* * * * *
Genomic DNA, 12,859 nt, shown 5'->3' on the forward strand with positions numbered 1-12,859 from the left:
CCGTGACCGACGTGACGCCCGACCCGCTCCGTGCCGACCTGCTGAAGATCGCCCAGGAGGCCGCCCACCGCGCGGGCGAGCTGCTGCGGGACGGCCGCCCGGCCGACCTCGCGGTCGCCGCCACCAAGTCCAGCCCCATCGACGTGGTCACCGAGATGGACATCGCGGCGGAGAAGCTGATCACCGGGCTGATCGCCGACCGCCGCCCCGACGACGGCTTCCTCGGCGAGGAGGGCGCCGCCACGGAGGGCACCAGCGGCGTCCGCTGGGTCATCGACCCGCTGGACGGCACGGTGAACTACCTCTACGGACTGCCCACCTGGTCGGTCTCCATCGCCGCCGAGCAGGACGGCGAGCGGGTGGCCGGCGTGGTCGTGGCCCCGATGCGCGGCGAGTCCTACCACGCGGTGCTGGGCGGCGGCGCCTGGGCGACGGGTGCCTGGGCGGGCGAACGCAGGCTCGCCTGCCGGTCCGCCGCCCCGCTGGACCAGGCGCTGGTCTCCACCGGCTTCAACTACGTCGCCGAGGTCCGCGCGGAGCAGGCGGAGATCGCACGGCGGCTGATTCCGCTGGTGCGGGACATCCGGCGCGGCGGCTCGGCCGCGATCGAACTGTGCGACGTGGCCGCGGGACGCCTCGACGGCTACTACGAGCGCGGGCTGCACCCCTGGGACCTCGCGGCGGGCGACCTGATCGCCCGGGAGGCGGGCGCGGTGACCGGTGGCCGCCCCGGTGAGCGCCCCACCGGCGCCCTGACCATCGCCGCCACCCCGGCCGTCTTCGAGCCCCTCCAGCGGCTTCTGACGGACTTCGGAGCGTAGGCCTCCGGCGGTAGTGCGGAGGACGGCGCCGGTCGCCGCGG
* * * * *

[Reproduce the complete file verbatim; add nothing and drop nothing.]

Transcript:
Genomic DNA, 12,859 nt, shown 5'->3' on the forward strand with positions numbered 1-12,859 from the left:
CCGTGACCGACGTGACGCCCGACCCGCTCCGTGCCGACCTGCTGAAGATCGCCCAGGAGGCCGCCCACCGCGCGGGCGAGCTGCTGCGGGACGGCCGCCCGGCCGACCTCGCGGTCGCCGCCACCAAGTCCAGCCCCATCGACGTGGTCACCGAGATGGACATCGCGGCGGAGAAGCTGATCACCGGGCTGATCGCCGACCGCCGCCCCGACGACGGCTTCCTCGGCGAGGAGGGCGCCGCCACGGAGGGCACCAGCGGCGTCCGCTGGGTCATCGACCCGCTGGACGGCACGGTGAACTACCTCTACGGACTGCCCACCTGGTCGGTCTCCATCGCCGCCGAGCAGGACGGCGAGCGGGTGGCCGGCGTGGTCGTGGCCCCGATGCGCGGCGAGTCCTACCACGCGGTGCTGGGCGGCGGCGCCTGGGCGACGGGTGCCTGGGCGGGCGAACGCAGGCTCGCCTGCCGGTCCGCCGCCCCGCTGGACCAGGCGCTGGTCTCCACCGGCTTCAACTACGTCGCCGAGGTCCGCGCGGAGCAGGCGGAGATCGCACGGCGGCTGATTCCGCTGGTGCGGGACATCCGGCGCGGCGGCTCGGCCGCGATCGAACTGTGCGACGTGGCCGCGGGACGCCTCGACGGCTACTACGAGCGCGGGCTGCACCCCTGGGACCTCGCGGCGGGCGACCTGATCGCCCGGGAGGCGGGCGCGGTGACCGGTGGCCGCCCCGGTGAGCGCCCCACCGGCGCCCTGACCATCGCCGCCACCCCGGCCGTCTTCGAGCCCCTCCAGCGGCTTCTGACGGACTTCGGAGCGTAGGCCTCCGGCGGTAGTGCGGAGGACGGCGCCGGTCGCCGCGG